Defendants and insurers are sometimes criticized if they refuse to offer a monetary amount to settle an action. However, a recent court decision shows that they should not fear doing so if their position is supportable.

In Mundinger v. Ashton, 2020 ONSC 2024, Justice Charney referred to an Ontario Court of Appeal decision, wherein it was stated: "Under our system defendants are entitled to put the plaintiff to the proof, and there is no obligation to settle an action".

Following an 11 day jury trial resulting from an automobile accident, the plaintiff was awarded zero after applying the deductible and deducting collateral benefits. The defendant sought costs of $160,000 all-inclusive.

Prior to trial, the defendant offered to settle on the basis of a without costs dismissal of the action. The plaintiff argued that the defendant played hardball and did not attempt to reasonably resolve the matter. The plaintiff also argued that any costs should be confined to the $100,000 limits of an adverse costs insurance policy.

Justice Charney held that the existence and the amount of adverse costs insurance is an irrelevant factor in the fixing of costs. In this regard, His Honour stated:

Permitting a plaintiff to escape the costs consequences of an unsuccessful claim by limiting the unsuccessful plaintiff's costs exposure to the amount of the plaintiff's or law firm's adverse costs insurance coverage would undermine the purpose of costs to promote settlement. It would permit a plaintiff to ignore reasonable offers to settle and take their chance at trial without risk of adverse costs consequences.

Justice Charney also indicated that the defendant's settlement offer was perfectly reasonable in light of the result of the case. His Honour stated: "The defendant's offer to settle on a without costs basis contained a true element of compromise, and this cannot, in any sense, be described as 'playing hardball'".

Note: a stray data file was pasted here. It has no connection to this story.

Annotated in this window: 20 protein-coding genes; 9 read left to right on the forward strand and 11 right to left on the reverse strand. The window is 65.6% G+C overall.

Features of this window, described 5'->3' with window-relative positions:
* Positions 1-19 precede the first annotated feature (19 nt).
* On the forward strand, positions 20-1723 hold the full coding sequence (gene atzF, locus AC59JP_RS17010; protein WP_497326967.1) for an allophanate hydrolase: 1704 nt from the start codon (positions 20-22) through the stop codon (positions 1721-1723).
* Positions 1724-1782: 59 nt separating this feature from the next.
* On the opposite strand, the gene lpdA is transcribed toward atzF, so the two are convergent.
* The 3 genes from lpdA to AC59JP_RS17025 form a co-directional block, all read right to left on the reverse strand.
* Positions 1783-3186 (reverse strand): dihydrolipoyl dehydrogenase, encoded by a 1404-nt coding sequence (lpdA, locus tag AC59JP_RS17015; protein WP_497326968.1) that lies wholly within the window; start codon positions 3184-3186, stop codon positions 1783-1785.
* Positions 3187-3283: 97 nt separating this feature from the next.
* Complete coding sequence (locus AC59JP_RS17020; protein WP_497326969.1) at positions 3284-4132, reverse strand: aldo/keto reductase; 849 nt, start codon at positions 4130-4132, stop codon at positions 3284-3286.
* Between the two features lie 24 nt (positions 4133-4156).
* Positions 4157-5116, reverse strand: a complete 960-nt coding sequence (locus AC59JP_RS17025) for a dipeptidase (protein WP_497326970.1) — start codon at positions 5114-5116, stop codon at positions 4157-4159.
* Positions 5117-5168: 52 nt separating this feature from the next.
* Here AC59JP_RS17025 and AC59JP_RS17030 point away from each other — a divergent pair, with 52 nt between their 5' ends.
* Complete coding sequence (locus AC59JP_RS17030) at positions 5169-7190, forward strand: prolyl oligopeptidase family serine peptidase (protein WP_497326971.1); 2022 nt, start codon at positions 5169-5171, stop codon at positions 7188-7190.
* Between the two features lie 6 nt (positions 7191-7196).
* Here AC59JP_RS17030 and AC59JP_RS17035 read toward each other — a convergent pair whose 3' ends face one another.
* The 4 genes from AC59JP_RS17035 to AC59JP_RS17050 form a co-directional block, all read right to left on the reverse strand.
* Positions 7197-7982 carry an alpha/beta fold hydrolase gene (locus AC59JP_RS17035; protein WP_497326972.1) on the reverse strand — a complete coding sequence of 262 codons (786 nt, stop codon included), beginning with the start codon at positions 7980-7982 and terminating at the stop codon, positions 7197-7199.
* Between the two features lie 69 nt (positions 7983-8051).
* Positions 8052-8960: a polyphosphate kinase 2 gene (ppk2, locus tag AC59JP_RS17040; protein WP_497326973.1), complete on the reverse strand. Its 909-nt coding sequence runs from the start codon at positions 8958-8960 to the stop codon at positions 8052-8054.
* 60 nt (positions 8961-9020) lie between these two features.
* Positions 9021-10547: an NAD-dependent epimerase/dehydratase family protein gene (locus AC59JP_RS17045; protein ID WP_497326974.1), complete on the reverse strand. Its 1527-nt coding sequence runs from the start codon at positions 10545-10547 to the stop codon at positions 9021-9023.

The defendant was awarded costs in the requested amount of $160,000.

Therefore, where circumstances warrant, an offer of a without costs dismissal is appropriate and represents compromise.

A defendant is entitled to put a plaintiff to the proof of his or her case. If the defendant's assessment of the case is correct, then he or she should generally be awarded costs. If the defendant's assessment of the case is wrong, then he or she will likely end up paying for it by an adverse costs award.

Taking a strong position does not necessarily translate to being unreasonable. Reasonable people can disagree on the merits of a case. This applies to defendants and plaintiffs alike.

Rogers Partners LLP is an experienced civil litigation firm in Toronto, Ontario. The firm represents insurers and self-insured companies in numerous areas, including motor vehicle negligence, occupiers' liability, product liability, professional negligence, construction claims, statutory accident benefits, disability benefits, municipal liability, medical negligence, sexual abuse, and insurance coverage disputes.

The content of this article is intended to provide a general guide to the subject matter. Specialist advice should be sought about your specific circumstances.